Confession and Grace

This is the second part of our series about our experience in pre-marital counseling. We’ve learned that you need to plan for the marriage at least as much as you plan for the wedding, and in this series we will explore what that means. 

Series: Introduction | Part 1

In software and computer engineering there is an important concept called resiliency. This means that a system has the ability to tolerate faults, or errors, and continue running successfully.  I think this is also a great goal for our marriages. We should plan, design, and build marriages to be able to withstand our faults and errors. Because those faults and errors will certainly come, our imperfect nature ensures it.

One of the biggest, but simplest, lessons we learned in the course of our counseling is that sin is at the heart of all conflicts we will have as a couple. We must adjust our thinking and relationship to accommodate this fact, or our marriage will be quite brittle. There are two things which directly lead to this kind of fault tolerance… confession and grace.

Confession is the start of building this sort of relationship. It is vital that we are open and honest with our spouses about everything, not only the everyday stuff but also about our shortcomings and failures. It won’t surprise them, I promise you. They already know you aren’t perfect.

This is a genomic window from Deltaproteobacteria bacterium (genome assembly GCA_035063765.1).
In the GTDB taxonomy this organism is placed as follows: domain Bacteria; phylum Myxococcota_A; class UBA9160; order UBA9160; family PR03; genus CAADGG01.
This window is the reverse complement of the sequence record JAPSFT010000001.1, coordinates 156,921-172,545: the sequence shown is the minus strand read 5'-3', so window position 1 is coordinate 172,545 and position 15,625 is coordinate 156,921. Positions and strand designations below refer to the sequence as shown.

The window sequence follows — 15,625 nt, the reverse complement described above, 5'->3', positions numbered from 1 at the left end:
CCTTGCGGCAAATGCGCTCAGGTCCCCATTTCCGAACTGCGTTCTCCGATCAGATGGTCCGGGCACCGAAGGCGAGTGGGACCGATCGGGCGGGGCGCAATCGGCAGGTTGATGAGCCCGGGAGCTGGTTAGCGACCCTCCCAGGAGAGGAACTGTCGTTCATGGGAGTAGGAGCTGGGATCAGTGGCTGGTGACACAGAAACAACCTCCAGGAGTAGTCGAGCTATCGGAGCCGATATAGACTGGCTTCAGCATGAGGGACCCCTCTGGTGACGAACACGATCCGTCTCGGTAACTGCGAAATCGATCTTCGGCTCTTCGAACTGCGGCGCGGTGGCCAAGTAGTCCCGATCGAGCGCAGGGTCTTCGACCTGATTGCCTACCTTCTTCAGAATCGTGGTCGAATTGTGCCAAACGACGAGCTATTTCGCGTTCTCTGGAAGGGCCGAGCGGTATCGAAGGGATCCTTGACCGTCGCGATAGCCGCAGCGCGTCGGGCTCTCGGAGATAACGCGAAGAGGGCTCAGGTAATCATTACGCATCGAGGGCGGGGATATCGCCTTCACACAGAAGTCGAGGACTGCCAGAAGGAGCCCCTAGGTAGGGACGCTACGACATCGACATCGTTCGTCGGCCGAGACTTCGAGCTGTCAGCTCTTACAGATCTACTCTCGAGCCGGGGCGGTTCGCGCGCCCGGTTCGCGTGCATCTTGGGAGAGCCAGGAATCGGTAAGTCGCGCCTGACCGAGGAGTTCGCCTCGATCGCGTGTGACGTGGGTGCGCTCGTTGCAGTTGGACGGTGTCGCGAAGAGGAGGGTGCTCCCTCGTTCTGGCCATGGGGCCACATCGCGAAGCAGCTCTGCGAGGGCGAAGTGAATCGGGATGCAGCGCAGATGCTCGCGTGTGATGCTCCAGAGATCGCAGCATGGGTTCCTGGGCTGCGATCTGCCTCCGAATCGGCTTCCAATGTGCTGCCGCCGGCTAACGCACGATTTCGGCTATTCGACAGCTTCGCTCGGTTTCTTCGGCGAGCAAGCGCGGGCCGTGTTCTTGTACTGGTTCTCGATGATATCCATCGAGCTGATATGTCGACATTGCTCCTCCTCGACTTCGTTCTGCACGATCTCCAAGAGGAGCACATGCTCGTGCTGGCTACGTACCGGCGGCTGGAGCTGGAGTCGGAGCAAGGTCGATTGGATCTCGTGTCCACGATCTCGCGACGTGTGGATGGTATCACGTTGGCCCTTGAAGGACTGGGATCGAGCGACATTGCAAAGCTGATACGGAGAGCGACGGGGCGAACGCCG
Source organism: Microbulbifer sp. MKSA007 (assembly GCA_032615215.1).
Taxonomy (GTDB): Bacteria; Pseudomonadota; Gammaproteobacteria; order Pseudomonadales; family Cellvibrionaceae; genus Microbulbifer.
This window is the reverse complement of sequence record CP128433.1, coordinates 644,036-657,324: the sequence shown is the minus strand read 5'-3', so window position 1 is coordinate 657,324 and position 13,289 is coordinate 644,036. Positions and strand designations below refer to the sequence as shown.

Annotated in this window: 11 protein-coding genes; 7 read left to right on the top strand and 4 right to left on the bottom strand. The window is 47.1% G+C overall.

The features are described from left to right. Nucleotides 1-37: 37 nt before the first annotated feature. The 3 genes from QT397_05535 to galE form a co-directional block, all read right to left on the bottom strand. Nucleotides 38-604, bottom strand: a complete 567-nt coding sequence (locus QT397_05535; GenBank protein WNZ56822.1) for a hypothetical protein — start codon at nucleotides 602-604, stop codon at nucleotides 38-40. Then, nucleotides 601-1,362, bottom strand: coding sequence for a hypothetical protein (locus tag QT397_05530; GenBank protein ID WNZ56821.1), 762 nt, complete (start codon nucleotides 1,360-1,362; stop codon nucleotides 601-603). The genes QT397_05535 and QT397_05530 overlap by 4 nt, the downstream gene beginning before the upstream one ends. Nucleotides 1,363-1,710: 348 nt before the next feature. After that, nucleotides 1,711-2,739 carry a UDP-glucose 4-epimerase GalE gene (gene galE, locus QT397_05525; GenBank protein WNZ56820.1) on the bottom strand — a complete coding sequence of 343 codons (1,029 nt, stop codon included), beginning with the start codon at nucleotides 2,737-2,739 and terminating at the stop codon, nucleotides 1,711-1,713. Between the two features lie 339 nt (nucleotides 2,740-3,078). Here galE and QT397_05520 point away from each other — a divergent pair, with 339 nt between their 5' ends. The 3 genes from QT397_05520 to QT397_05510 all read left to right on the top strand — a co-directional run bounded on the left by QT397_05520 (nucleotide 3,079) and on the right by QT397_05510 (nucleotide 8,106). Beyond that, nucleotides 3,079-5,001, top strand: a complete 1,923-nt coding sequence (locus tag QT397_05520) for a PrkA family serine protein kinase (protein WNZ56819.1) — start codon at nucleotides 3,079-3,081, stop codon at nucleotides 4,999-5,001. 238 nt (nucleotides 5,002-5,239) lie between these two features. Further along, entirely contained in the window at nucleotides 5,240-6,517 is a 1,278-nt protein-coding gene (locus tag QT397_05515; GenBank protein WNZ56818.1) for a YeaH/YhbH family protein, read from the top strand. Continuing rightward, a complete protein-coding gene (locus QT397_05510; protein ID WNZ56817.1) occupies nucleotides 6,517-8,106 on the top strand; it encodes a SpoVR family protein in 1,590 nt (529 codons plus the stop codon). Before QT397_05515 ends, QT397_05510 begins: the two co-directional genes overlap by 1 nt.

This has played out for Lindsey and me in two keys ways. First, we both maintain a healthy prayer life in which we confess our sins to God. We pray both alone and together daily, and confession is a key part of that for both of us. Second, when there is conflict between us or one of us has sinned in a significant way, we confess it to each other and ask for forgiveness. While this was hard at first and will continue to be in many situations, we have also seen a lot of growth in our trust of each other as a result.

It is that growth that brings me to the next point. In this context, grace is the necessary response to confession. We are to show grace to others just as God has shown grace to us. When the response of the aggrieved spouse is rooted in grace we are truly ministering to each other in a way that points to the grace that Christ provides for those very same sins. For couples who take Ephesians 5 seriously, this is important stuff.

As you can see confession and grace in a marriage cooperate together to provide a firm and flexible foundation. It’s like the earthquake-proof buildings that have springs built into their foundations, when the earth beneath starts moving those springs provide critical flexibility to keep the building from collapsing. A marriage full of confession and grace has that same flexibility, and is more equipped to handle shocks and struggles.